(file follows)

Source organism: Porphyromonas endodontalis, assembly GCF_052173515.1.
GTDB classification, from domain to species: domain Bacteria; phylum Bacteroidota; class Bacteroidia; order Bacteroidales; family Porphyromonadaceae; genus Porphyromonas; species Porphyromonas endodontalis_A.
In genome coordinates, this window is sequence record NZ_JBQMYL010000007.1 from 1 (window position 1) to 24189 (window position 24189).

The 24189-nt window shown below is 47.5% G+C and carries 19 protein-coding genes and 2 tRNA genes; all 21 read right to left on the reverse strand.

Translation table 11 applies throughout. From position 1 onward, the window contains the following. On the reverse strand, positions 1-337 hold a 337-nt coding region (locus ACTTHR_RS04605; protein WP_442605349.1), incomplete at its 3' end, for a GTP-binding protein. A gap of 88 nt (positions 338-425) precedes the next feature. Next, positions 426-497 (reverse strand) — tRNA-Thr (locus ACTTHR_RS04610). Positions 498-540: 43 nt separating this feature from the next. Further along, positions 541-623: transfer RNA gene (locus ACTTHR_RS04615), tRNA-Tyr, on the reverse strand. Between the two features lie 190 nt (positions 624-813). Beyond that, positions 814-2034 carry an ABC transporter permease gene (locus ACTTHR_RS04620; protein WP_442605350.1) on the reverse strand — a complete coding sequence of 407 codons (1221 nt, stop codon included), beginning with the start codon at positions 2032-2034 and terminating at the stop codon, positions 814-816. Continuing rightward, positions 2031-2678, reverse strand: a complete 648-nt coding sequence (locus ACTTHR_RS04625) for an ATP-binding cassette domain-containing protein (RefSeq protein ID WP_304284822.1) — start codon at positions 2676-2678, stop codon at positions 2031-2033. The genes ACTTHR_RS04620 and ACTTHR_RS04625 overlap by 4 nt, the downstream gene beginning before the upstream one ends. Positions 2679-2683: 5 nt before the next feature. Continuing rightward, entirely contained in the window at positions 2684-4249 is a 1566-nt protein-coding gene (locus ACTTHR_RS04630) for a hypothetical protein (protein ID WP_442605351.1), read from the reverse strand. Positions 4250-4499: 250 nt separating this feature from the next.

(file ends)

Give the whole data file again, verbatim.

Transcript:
Source organism: Porphyromonas endodontalis, assembly GCF_052173515.1.
GTDB classification, from domain to species: domain Bacteria; phylum Bacteroidota; class Bacteroidia; order Bacteroidales; family Porphyromonadaceae; genus Porphyromonas; species Porphyromonas endodontalis_A.
In genome coordinates, this window is sequence record NZ_JBQMYL010000007.1 from 1 (window position 1) to 24189 (window position 24189).

The 24189-nt window shown below is 47.5% G+C and carries 19 protein-coding genes and 2 tRNA genes; all 21 read right to left on the reverse strand.

Translation table 11 applies throughout. From position 1 onward, the window contains the following. On the reverse strand, positions 1-337 hold a 337-nt coding region (locus ACTTHR_RS04605; protein WP_442605349.1), incomplete at its 3' end, for a GTP-binding protein. A gap of 88 nt (positions 338-425) precedes the next feature. Next, positions 426-497 (reverse strand) — tRNA-Thr (locus ACTTHR_RS04610). Positions 498-540: 43 nt separating this feature from the next. Further along, positions 541-623: transfer RNA gene (locus ACTTHR_RS04615), tRNA-Tyr, on the reverse strand. Between the two features lie 190 nt (positions 624-813). Beyond that, positions 814-2034 carry an ABC transporter permease gene (locus ACTTHR_RS04620; protein WP_442605350.1) on the reverse strand — a complete coding sequence of 407 codons (1221 nt, stop codon included), beginning with the start codon at positions 2032-2034 and terminating at the stop codon, positions 814-816. Continuing rightward, positions 2031-2678, reverse strand: a complete 648-nt coding sequence (locus ACTTHR_RS04625) for an ATP-binding cassette domain-containing protein (RefSeq protein ID WP_304284822.1) — start codon at positions 2676-2678, stop codon at positions 2031-2033. The genes ACTTHR_RS04620 and ACTTHR_RS04625 overlap by 4 nt, the downstream gene beginning before the upstream one ends. Positions 2679-2683: 5 nt before the next feature. Continuing rightward, entirely contained in the window at positions 2684-4249 is a 1566-nt protein-coding gene (locus ACTTHR_RS04630) for a hypothetical protein (protein ID WP_442605351.1), read from the reverse strand. Positions 4250-4499: 250 nt separating this feature from the next.